Sunday, December 2, 2007

Another Reason to Love Tenth

A part of me this week had been seeking reaffirmation that I wasn't attending Tenth for the wrong reasons, that there was a reason for me to be going - aside from BMMWH and an overall dissatisfaction with Willingdon. A few weeks back as I blogged, they discussed issues of homosexuality in very liberal, compassionate, open but still very spiritual based way, this week as they are working through 2 Samuel - they discussed the Rape of Tamar. I've got to say in my 20+ years at Willingdon - rape, abuse or any kind of sexual violation was never discussed. Maybe because we still believe it's a taboo subject, but I think it is more due to an inability to one, understand and two, believe that such a topic is relevant to the Church.

Just as I noted with the issues of gender, homosexuality and self-articulation - there is a need for the discussion of oppression and the need for justice, for the Church to stand not only between victims and the oppressors but also to find means of aiding healing.

I've discussed the situation with Iain - and most of you on some level have had to deal with the repercussions and healing process - especially when the healing is independent of any form of face to face or confrontational expression, to indicate his wrong doing and my pain. As well to some extent, I've discussed my relationship with Richard. Tonight's service reaffirmed that the issue is not so much what occurred but the guilt and subsequent shame. There is still a social undercurrent that says you started it therefor you were party to it - it doesn't matter that you said no, that your body language changed, and that you were visibly distressed. There is still the training or what have you that makes certain behavioral responses instinctual like that the first thing I did was plead forgiveness from him - that I caused this... I can't believe it when I look back on it - but some how my brain was there and in many respects it still is. He just responded dumbfounded like nothing had happened - he left it there and I carried it forward. Intimacy scares me, and yes that fear harms new relationships - I still get flashes of that morning, and it hurts, there is a part of me that remains broken and cannot leave it be. The part of me that breaks when I wonder how many women, especially young Christian women have found themselves in similar situations and walk away feeling that they are the perpetrator, their shame a result the sin.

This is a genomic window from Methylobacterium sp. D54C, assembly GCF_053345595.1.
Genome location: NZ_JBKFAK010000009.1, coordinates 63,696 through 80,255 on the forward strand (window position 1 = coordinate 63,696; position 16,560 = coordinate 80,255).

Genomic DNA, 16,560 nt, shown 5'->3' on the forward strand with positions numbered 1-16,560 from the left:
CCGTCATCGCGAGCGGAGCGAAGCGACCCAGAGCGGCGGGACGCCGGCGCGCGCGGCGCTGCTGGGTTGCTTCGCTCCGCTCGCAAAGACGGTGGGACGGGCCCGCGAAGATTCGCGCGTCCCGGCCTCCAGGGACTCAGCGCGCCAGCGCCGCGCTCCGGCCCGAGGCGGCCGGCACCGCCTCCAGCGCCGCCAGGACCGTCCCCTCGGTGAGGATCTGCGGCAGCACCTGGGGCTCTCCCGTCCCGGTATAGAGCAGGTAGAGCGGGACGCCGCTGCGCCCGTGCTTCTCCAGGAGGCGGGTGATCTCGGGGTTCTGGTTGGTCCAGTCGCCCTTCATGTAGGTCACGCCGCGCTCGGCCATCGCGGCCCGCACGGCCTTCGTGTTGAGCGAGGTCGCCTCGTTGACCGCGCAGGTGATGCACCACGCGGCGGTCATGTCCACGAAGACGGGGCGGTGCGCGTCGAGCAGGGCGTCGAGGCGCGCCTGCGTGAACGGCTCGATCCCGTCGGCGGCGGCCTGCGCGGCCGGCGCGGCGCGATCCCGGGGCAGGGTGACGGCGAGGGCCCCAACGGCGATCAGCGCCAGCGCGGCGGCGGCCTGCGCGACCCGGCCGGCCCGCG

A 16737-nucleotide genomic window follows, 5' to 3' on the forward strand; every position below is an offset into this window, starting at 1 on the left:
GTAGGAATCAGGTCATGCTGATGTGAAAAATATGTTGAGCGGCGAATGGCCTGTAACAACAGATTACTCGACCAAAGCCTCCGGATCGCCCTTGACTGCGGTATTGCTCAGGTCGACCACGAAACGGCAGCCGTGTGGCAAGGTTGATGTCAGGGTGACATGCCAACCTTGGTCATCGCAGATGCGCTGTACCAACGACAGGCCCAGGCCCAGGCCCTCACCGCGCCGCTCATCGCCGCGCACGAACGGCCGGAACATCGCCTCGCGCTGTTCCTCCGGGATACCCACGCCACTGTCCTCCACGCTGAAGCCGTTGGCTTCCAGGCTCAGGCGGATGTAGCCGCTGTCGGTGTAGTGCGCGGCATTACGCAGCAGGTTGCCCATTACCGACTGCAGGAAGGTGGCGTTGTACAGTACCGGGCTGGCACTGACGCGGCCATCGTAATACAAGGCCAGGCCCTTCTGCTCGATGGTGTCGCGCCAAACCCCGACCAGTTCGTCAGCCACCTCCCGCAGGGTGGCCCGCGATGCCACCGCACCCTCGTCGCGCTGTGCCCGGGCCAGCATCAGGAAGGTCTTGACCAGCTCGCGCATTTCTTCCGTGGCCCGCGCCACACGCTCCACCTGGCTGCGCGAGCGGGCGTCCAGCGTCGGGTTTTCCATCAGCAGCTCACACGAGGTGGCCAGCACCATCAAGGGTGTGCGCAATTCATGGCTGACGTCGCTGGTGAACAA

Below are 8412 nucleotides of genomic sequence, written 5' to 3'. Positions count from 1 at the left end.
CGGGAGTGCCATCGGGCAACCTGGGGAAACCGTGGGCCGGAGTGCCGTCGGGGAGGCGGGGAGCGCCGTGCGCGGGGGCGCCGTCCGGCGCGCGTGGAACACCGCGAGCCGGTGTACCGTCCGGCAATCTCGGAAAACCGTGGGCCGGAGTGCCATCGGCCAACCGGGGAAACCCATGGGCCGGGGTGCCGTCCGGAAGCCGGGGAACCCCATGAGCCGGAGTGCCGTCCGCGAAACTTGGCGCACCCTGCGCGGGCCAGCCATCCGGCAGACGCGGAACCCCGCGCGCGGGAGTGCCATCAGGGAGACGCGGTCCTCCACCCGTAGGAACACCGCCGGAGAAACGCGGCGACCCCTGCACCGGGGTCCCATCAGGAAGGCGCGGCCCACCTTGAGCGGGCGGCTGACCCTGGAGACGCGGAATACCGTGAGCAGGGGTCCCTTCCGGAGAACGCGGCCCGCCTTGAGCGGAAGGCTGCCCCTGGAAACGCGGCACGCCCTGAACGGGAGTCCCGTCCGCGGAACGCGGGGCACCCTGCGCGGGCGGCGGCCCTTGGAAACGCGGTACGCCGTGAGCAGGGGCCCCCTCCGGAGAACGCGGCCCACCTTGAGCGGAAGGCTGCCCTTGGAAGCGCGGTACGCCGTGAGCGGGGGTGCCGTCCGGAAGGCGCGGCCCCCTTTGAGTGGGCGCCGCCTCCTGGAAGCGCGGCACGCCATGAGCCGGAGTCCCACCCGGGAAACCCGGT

How do you walk away from it? To be honest, I've yet to find a way to strip the whole mess down to what it was - which was a poorly constructed relationship - I was in to ease the pain of being more or less kicked out of my parents house - and he was in for whatever reason I do not know. There was lust sure, but there was no love, honesty or truth - I was fragile and he took all that he could and more.